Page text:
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Surprising Ways Overthinking Positivity Can Actually Drain Your Joy

Updated: Mar 13, 2023

We’ve all heard about the power of positive thinking. The concept suggests thinking positively can lead to increased happiness, success, and overall well-being. I don’t disagree. But, I don’t agree that only thinking positively will lead to a joy-filled life.

Positive thinking keeps us from feeling emotions.

Think back on a time when you were hurting, desperately. Someone, somewhere probably said, “just focus on the positives that you have in your life.” Ouch! This unintentionally shame-filled statement causes us to deny how we’re actually feeling. Life isn't always easy and pretending that it is can be hard for our emotional health. Ignoring negative emotions or experiences can cause us to bottle up our feelings, which can lead to stress, chronic pain, anxiety, and depression. It's important to acknowledge and work through difficult emotions rather than just focusing on positivity.

Positive thinking can create unrealistic expectations.

Another danger is that it can create unrealistic expectations. Your brain is wired to feel emotions, but the inability to understand that it’s okay to hurt, be angry and sad, creates shame when we aren’t happy. We can't control everything in life, and sometimes junk is just out of our control. Focusing solely on positivity can make it hard to accept setbacks and move forward because your brain is too busy hiding all those emotions..

The pressure to always think positively can also make us feel shame when we experience emotions. We might think we're not doing something right or that we're failing if we're not able to maintain a constant state of positivity. This can create even more stress and anxiety, making it harder to find true joy and contentment in life.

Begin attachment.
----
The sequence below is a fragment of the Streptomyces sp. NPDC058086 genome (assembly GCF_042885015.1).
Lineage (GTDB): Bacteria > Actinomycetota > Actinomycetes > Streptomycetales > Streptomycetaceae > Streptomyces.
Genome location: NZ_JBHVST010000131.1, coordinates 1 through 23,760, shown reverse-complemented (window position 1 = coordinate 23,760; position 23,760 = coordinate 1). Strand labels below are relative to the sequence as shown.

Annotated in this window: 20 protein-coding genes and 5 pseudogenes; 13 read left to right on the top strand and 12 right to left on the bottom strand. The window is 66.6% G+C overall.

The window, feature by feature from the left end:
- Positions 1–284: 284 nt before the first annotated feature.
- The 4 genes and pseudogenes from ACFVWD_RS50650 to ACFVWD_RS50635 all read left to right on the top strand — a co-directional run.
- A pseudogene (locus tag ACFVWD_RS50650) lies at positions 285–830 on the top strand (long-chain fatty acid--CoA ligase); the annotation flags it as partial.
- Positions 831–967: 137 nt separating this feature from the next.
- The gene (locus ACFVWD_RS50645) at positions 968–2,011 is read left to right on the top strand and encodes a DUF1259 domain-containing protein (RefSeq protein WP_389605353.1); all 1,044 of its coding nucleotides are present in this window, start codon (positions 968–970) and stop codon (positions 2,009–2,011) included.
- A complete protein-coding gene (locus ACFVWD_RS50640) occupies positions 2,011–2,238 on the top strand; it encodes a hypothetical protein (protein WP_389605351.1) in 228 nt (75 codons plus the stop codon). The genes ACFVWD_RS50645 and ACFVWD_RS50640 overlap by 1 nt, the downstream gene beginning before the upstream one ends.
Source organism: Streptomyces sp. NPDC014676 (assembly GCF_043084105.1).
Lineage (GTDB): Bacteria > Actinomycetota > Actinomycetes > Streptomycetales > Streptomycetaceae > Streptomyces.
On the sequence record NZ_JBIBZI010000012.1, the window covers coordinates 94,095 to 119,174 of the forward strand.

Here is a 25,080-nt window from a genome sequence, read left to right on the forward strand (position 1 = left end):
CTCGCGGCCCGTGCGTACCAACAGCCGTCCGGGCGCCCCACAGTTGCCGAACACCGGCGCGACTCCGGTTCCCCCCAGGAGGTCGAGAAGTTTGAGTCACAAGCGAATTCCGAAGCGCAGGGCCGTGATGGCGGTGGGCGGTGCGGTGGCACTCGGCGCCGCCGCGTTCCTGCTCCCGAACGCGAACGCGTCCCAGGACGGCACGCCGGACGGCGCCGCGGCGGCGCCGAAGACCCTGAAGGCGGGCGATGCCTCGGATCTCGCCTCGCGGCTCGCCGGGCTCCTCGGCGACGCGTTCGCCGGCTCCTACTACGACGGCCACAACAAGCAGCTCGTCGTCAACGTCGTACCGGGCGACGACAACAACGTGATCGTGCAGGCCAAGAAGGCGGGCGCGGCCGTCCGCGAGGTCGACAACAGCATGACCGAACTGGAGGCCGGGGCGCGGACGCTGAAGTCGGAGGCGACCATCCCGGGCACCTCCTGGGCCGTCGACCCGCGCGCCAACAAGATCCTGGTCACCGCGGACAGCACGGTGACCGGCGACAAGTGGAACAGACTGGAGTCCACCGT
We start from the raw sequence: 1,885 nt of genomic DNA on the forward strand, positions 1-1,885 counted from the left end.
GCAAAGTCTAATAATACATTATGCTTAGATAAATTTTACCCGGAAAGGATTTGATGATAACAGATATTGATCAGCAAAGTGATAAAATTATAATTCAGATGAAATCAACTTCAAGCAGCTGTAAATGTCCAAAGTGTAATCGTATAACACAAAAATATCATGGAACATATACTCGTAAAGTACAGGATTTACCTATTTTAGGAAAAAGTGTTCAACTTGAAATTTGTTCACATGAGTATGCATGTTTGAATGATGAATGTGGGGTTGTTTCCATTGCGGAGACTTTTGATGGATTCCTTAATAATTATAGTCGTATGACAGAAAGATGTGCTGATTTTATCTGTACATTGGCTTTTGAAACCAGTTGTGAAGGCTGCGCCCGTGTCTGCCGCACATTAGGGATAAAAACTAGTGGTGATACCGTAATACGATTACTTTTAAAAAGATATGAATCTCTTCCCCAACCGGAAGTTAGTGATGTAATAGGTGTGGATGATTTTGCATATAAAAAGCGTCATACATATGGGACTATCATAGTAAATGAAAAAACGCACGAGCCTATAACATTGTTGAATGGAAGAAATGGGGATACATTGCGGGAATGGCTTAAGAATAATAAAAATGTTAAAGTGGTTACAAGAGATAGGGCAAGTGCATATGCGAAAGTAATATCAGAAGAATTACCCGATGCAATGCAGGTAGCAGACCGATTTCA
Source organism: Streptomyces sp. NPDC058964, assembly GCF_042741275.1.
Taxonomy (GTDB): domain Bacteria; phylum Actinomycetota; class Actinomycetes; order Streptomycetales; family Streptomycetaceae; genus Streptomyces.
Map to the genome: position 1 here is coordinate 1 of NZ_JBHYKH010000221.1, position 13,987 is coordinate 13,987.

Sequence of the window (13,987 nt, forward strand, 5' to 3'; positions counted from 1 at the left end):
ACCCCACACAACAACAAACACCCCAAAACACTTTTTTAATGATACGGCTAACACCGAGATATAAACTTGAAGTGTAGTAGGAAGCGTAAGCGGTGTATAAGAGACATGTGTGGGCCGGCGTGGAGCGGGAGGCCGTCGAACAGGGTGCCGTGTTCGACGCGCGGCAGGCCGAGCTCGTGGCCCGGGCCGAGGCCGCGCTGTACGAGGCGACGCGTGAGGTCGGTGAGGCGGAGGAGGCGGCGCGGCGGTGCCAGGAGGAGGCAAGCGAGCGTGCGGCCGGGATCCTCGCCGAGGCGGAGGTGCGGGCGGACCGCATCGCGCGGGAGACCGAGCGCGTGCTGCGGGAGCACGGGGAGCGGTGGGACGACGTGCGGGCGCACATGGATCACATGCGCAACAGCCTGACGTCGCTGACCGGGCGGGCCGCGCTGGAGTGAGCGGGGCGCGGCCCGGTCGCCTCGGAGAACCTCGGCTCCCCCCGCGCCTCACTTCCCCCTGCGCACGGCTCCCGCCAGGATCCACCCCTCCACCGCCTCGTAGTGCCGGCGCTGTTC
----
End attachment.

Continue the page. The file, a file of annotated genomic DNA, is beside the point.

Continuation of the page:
Positive thinking creates disconnection.

Only thinking positively can make us less empathetic to others, and creates a vacuum of connection. By only focusing on positivity, we may unintentionally dismiss or invalidate the feelings of others who are struggling with difficult emotions or experiences.

And here’s something to consider: are their emotions making you feel uncomfortable? That’s on you, and is a signal that strong emotions are hard for you. That’s okay - but something to work on.

We all have the stock answers that we give to people when they’re hurting.

“It will get better.”

“Just be grateful for what you have.”

“Pray about it.”

While well-meaning, all of these unintentionally say to the other person, “just get over it”.

Throw them out, and give these a try:

  • “My heart hurts for you. I’m here to listen.”

  • “I can’t even imagine what you’re going through.”

  • “It’s okay to not be okay.”

  • Or, just be silent and let them talk, feel and be heard.

Is positive thinking bad? Nope. There is absolutely space for positivity. Give me a positive quote that inspires and brings hope any day. Look at me and tell me that the world will still turn, regardless of what I’m going through. However, by acknowledging and working through our difficult emotions, managing our expectations, and cultivating empathy and understanding, we can find joy, in both good times and hard times.

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